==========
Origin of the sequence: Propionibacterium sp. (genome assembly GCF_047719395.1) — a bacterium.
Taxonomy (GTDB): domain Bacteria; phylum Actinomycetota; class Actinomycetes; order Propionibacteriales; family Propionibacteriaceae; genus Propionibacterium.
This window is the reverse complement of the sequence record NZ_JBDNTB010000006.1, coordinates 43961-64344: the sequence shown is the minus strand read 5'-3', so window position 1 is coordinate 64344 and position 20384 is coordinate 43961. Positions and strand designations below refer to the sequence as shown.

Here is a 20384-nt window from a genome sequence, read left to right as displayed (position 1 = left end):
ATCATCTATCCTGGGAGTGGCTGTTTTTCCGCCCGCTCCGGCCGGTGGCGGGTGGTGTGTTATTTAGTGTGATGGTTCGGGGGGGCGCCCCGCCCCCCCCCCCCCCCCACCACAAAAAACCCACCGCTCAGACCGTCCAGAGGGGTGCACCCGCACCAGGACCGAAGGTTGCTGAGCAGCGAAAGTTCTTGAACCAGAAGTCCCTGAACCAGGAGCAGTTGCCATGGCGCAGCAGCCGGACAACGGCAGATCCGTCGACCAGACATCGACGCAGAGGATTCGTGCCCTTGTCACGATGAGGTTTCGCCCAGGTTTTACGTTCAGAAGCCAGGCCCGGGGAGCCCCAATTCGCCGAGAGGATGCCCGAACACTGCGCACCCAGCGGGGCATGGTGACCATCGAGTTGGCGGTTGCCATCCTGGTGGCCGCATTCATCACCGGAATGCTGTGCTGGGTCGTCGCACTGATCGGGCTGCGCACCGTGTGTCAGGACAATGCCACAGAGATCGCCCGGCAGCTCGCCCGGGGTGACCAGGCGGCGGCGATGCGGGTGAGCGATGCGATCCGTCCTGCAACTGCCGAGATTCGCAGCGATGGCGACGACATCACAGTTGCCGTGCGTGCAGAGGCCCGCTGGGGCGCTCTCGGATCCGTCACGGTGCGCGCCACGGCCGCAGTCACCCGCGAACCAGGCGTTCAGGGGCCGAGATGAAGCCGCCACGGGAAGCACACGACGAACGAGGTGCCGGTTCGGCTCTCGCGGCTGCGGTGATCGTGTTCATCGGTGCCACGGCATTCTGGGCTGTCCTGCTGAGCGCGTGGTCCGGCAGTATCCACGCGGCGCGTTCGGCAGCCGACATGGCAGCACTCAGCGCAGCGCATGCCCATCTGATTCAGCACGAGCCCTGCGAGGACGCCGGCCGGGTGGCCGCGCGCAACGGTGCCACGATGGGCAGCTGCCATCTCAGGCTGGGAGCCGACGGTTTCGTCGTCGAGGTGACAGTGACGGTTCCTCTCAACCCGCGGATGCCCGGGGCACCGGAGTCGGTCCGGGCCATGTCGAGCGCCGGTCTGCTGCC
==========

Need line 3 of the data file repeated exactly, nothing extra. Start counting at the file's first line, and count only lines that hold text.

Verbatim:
This window is the reverse complement of the sequence record NZ_JBDNTB010000006.1, coordinates 43961-64344: the sequence shown is the minus strand read 5'-3', so window position 1 is coordinate 64344 and position 20384 is coordinate 43961. Positions and strand designations below refer to the sequence as shown.